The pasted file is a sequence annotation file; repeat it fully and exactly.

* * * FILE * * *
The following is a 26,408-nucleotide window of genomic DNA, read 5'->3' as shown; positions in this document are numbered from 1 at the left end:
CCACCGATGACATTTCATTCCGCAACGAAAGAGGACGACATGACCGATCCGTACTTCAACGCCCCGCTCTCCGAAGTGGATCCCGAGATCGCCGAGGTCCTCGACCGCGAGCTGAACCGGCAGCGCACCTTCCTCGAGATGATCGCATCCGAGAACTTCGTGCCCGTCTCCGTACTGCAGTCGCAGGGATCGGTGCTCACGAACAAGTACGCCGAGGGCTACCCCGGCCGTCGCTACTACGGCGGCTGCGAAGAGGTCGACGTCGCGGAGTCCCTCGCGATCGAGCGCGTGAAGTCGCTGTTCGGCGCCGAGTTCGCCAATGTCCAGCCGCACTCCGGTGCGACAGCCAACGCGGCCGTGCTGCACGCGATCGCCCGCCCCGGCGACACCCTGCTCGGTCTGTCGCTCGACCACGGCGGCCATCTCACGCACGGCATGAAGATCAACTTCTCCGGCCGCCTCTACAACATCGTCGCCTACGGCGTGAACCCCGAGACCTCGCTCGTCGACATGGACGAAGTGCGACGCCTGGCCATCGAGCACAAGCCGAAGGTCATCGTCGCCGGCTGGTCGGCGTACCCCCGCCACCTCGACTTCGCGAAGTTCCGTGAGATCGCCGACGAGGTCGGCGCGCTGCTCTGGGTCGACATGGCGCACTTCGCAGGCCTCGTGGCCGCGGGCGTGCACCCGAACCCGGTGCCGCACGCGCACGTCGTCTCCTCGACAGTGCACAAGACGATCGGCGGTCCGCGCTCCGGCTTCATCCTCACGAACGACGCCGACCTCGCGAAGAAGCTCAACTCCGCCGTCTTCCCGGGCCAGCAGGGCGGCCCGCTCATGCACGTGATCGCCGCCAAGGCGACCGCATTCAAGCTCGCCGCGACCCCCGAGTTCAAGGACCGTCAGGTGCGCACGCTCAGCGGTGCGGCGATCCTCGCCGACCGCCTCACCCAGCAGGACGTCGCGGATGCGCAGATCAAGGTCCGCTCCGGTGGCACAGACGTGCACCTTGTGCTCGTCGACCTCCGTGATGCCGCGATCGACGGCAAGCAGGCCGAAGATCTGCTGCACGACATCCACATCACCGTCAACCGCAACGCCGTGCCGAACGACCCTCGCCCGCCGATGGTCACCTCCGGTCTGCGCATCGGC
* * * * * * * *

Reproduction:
The following is a 26,408-nucleotide window of genomic DNA, read 5'->3' as shown; positions in this document are numbered from 1 at the left end:
CCACCGATGACATTTCATTCCGCAACGAAAGAGGACGACATGACCGATCCGTACTTCAACGCCCCGCTCTCCGAAGTGGATCCCGAGATCGCCGAGGTCCTCGACCGCGAGCTGAACCGGCAGCGCACCTTCCTCGAGATGATCGCATCCGAGAACTTCGTGCCCGTCTCCGTACTGCAGTCGCAGGGATCGGTGCTCACGAACAAGTACGCCGAGGGCTACCCCGGCCGTCGCTACTACGGCGGCTGCGAAGAGGTCGACGTCGCGGAGTCCCTCGCGATCGAGCGCGTGAAGTCGCTGTTCGGCGCCGAGTTCGCCAATGTCCAGCCGCACTCCGGTGCGACAGCCAACGCGGCCGTGCTGCACGCGATCGCCCGCCCCGGCGACACCCTGCTCGGTCTGTCGCTCGACCACGGCGGCCATCTCACGCACGGCATGAAGATCAACTTCTCCGGCCGCCTCTACAACATCGTCGCCTACGGCGTGAACCCCGAGACCTCGCTCGTCGACATGGACGAAGTGCGACGCCTGGCCATCGAGCACAAGCCGAAGGTCATCGTCGCCGGCTGGTCGGCGTACCCCCGCCACCTCGACTTCGCGAAGTTCCGTGAGATCGCCGACGAGGTCGGCGCGCTGCTCTGGGTCGACATGGCGCACTTCGCAGGCCTCGTGGCCGCGGGCGTGCACCCGAACCCGGTGCCGCACGCGCACGTCGTCTCCTCGACAGTGCACAAGACGATCGGCGGTCCGCGCTCCGGCTTCATCCTCACGAACGACGCCGACCTCGCGAAGAAGCTCAACTCCGCCGTCTTCCCGGGCCAGCAGGGCGGCCCGCTCATGCACGTGATCGCCGCCAAGGCGACCGCATTCAAGCTCGCCGCGACCCCCGAGTTCAAGGACCGTCAGGTGCGCACGCTCAGCGGTGCGGCGATCCTCGCCGACCGCCTCACCCAGCAGGACGTCGCGGATGCGCAGATCAAGGTCCGCTCCGGTGGCACAGACGTGCACCTTGTGCTCGTCGACCTCCGTGATGCCGCGATCGACGGCAAGCAGGCCGAAGATCTGCTGCACGACATCCACATCACCGTCAACCGCAACGCCGTGCCGAACGACCCTCGCCCGCCGATGGTCACCTCCGGTCTGCGCATCGGC